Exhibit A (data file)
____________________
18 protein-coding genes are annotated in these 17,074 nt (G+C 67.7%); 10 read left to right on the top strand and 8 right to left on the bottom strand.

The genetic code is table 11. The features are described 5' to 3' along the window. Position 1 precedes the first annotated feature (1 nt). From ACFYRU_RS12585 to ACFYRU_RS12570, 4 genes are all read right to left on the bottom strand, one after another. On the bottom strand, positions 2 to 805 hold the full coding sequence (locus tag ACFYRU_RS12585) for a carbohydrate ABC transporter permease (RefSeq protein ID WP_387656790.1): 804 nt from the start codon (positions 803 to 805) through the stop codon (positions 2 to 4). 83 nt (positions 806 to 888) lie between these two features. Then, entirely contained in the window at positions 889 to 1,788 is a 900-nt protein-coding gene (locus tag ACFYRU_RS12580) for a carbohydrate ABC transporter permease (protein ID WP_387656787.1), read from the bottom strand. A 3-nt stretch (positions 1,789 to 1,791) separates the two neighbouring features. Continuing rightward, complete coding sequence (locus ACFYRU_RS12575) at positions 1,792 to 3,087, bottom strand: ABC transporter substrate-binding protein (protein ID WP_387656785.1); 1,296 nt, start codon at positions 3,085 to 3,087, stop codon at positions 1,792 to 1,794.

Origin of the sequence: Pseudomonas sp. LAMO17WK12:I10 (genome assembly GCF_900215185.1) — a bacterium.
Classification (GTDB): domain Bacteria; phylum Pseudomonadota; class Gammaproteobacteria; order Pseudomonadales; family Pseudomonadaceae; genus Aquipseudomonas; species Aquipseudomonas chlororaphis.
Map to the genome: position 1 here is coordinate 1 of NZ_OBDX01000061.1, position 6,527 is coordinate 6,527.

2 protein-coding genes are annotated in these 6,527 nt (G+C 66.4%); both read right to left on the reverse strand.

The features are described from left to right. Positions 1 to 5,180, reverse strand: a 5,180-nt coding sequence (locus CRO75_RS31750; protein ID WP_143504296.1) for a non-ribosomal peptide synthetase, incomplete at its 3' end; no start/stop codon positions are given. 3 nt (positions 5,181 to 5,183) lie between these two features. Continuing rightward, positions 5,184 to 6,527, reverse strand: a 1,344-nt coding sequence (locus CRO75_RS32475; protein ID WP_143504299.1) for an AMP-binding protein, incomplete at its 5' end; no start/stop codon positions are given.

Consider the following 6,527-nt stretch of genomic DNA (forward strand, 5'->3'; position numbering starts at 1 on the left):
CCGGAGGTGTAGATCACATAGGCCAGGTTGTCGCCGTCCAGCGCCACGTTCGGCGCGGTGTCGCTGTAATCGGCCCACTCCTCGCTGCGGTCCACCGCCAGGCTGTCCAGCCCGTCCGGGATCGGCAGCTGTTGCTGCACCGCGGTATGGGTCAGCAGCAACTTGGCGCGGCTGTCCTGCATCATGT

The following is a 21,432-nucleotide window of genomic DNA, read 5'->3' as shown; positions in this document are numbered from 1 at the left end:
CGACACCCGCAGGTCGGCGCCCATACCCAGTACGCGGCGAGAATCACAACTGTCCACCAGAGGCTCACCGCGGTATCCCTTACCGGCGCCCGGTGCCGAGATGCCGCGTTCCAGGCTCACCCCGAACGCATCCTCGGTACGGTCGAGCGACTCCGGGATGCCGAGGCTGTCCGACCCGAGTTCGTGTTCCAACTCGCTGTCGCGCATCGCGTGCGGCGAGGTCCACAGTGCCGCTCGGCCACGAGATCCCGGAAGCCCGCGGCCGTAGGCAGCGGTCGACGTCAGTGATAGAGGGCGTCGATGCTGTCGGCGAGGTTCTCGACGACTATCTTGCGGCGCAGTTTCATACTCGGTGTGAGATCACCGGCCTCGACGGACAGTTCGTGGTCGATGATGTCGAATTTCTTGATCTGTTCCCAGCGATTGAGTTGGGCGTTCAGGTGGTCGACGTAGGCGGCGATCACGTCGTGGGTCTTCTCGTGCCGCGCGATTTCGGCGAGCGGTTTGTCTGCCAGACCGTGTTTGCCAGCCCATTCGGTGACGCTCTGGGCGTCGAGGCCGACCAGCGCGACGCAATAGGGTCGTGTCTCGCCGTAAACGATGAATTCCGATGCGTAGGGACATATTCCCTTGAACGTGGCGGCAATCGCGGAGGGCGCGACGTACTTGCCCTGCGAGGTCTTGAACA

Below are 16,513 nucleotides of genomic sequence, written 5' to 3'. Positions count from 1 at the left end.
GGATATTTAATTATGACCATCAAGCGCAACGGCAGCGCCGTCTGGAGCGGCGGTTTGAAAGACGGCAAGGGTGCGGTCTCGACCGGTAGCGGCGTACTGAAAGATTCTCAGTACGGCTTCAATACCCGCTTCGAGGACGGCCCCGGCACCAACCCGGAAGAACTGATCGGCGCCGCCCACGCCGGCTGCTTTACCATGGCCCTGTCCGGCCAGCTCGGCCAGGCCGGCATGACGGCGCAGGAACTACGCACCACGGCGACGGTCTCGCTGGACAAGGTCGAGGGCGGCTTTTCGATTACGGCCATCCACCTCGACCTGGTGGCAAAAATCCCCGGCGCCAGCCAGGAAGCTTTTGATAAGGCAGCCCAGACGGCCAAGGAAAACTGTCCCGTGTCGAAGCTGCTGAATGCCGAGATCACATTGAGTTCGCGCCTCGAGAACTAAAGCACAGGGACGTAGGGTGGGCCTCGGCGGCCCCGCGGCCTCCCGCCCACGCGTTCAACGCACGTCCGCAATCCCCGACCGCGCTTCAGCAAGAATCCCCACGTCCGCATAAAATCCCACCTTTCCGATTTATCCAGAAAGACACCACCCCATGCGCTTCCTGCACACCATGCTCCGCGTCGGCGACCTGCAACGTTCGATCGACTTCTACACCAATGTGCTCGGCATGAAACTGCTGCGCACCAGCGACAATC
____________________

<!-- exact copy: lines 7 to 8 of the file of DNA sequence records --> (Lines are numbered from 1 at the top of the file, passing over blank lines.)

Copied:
The features are described from left to right. Positions 1 to 5,180, reverse strand: a 5,180-nt coding sequence (locus CRO75_RS31750; protein ID WP_143504296.1) for a non-ribosomal peptide synthetase, incomplete at its 3' end; no start/stop codon positions are given. 3 nt (positions 5,181 to 5,183) lie between these two features. Continuing rightward, positions 5,184 to 6,527, reverse strand: a 1,344-nt coding sequence (locus CRO75_RS32475; protein ID WP_143504299.1) for an AMP-binding protein, incomplete at its 5' end; no start/stop codon positions are given.

Consider the following 6,527-nt stretch of genomic DNA (forward strand, 5'->3'; position numbering starts at 1 on the left):